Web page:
The Story Behind One of New Jersey’s Oldest Restaurants

Delving into the Cranbury Inn's rich history, which dates to 1780.

Photo courtesy of the Cranbury Inn.

The Cranbury Inn may be the only place in the state that draws equally enthusiastic interest from brides-to-be and ghost hunters, which is possibly why it feels so very Jersey. But there’s another reason the charming central Jersey spot feels so rooted: it’s one of the oldest restaurants we’ve got.

Which makes sense. The town of Cranbury—just east of Princeton—is one of the oldest towns in the state, with records of buildings as early as 1698. The inn didn’t open until the middle of the 18th century. It began as two separate stagecoach taverns that opened in 1750 and 1765 as population and travel through the area increased. Cranbury became a midway point on the much-traveled road between New York City and Philadelphia, and taverns like the two in Cranbury were essential proto-rest stops for weary colonial travelers who made early roads from paths well-worn by the native Lenape population. (Today the Cranbury Inn is among a handful of New Jersey’s disappearing stagecoach stops.)

An aerial view of the Cranbury Inn. Photo courtesy of the Cranbury Inn.

By 1780—after we’d dumped some tea and declared our independence from England—the two taverns had joined forces and the Cranbury Inn was officially established. And while the “inn” part stopped being accurate in 1982, the footprint of the original taverns, as well as the first innkeeper’s house, are still apparent.

Because it is located just east of Princeton proper, the restaurant at the inn was a frequent stop for none other than Albert Einstein. (The restaurant was even used in the making of the quirky Einstein-era love story “I.Q.”) Princeton alum and Blue Lagoon breakout Brooke Shields was also a known guest, and in 1995 the inn played host to the entire City Council of Moscow. In the early 20th century, the inn was home to both the local Justice of the Peace and the Post Office and, right after Prohibition was repealed, received one of the town’s two liquor licenses (the other went to a boozy dance hall down the street).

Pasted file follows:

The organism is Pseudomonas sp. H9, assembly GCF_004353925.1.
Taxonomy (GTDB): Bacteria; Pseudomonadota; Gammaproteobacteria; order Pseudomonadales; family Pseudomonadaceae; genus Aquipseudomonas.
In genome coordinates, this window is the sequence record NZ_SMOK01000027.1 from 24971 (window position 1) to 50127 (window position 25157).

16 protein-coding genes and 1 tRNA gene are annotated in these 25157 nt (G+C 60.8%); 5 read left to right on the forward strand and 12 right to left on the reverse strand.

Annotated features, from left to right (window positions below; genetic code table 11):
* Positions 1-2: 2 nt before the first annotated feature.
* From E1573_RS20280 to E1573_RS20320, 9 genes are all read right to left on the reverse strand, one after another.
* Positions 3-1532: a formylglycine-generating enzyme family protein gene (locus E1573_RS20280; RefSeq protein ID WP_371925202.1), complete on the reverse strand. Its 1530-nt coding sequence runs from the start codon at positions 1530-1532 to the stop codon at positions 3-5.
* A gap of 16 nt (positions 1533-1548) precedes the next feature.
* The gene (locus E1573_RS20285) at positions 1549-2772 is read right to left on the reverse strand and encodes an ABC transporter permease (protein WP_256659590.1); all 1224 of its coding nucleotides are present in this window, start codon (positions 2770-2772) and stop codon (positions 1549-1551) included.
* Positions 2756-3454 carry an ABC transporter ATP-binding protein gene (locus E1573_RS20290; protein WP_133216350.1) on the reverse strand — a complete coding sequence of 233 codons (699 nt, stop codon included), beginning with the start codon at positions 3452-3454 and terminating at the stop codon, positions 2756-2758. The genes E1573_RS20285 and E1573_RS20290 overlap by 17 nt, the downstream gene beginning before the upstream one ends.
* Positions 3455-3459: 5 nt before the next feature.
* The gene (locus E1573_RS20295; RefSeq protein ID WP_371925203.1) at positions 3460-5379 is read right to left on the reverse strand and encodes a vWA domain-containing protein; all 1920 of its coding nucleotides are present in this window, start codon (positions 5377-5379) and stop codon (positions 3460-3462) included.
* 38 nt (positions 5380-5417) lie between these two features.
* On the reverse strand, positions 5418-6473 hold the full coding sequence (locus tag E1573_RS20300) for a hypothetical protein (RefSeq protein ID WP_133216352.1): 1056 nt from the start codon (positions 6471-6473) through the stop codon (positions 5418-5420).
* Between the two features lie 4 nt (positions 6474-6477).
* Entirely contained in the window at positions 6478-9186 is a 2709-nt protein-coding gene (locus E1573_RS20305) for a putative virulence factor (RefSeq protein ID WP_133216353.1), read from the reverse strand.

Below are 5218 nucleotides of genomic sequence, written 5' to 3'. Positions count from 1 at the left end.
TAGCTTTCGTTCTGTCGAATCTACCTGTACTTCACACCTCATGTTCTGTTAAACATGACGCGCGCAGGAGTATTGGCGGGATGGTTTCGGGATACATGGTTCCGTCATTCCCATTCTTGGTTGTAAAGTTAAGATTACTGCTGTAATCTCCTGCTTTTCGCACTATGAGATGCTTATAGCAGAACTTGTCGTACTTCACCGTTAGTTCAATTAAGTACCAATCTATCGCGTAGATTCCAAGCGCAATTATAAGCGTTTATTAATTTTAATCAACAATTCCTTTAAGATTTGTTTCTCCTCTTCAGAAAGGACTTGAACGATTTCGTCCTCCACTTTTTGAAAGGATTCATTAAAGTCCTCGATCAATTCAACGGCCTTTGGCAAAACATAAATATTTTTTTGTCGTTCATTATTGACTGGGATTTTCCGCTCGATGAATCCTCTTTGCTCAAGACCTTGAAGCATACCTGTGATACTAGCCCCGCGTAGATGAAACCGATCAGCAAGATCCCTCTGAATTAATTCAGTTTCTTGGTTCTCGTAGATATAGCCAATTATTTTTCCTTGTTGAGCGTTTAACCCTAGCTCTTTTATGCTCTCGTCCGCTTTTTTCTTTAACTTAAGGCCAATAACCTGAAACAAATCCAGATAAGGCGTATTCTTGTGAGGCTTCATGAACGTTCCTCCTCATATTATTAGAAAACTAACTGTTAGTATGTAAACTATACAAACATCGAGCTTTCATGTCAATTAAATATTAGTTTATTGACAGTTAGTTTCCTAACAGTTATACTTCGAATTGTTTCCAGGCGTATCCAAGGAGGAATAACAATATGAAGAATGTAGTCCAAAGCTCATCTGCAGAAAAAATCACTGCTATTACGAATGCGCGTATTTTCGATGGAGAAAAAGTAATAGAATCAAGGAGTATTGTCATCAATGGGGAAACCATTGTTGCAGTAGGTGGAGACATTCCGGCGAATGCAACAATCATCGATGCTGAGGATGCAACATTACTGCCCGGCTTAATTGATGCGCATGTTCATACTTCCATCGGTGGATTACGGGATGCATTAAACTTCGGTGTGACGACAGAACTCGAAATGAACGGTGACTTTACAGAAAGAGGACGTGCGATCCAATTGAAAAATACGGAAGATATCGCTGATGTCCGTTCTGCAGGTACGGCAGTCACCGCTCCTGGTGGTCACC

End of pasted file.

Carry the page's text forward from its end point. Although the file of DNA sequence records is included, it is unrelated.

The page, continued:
Considering its age, it’s almost inevitable that the inn would play host to one of New Jersey’s hospitality-industry ghosts (we’re a state with more than a few haunted restaurants and at least one potentially deadly ice cream parlor seat). One ghost story involves a guest from the 1790s, a mature male who stumbled out of the establishment drunk and was promptly run over by a stagecoach. Strangely enough, the ghost’s chosen haunt isn’t the front drive or a nearby roadway, but inside the Inn itself, where he’s been known to upset pots and pans and bits of infrastructure whenever owners have tried to renovate.

Ghosts, Einstein, and Hollywood aside, the Cranbury Inn has still greater claims, namely its (likely) role as a stop on the Underground Railroad. The grandson-in-law of early tavern owners, 19th-century abolitionist Quaker William S. Hall supposedly remodeled the chimney flue with a so-called “body-hiding box” that could fit several people and be accessed by a trapdoor (one of the many impossibly cramped but lifesaving innovations for hiding developed as part of the Underground Railroad). The stairs to the attic are so noticeably worn down that it, too, may have played a role in hiding fugitive slaves.

The dining room inside the Cranbury Inn. Photo courtesy of the Cranbury Inn.

For this reason alone, the inn guards its history with no small amount of pride and care. But it is—270(ish) years and counting, still a restaurant, and in case you’re wondering what kind of cuisine is coming out of its kitchens, the inn has an “A La Carte” dinner menu with stately upscale dining staples like baked brie, filet mignon, rack of lamb, roasted pork loin, proudly crabby Cranbury Inn crabcakes, and, come to think of it, a surprisingly ample seafood menu, including “8-ounce Lobster Tail Dinners.”

Surf and turf options aside, if you’re looking for a place to restore your sense of New Jersey historic pride, this might make a decent stop in your holiday season travels. Perhaps no better testament to the legacy of true hospitality than a restaurant that, at least briefly, gave safe harbor to human beings in search of freedom.

The Cranbury Inn is still very much in operation seven days a week. And—no shock considering its bucolic charm—it’s remains a very popular wedding venue. The Cranbury Inn, 21 South Main Street, Cranbury; 609-655-5595

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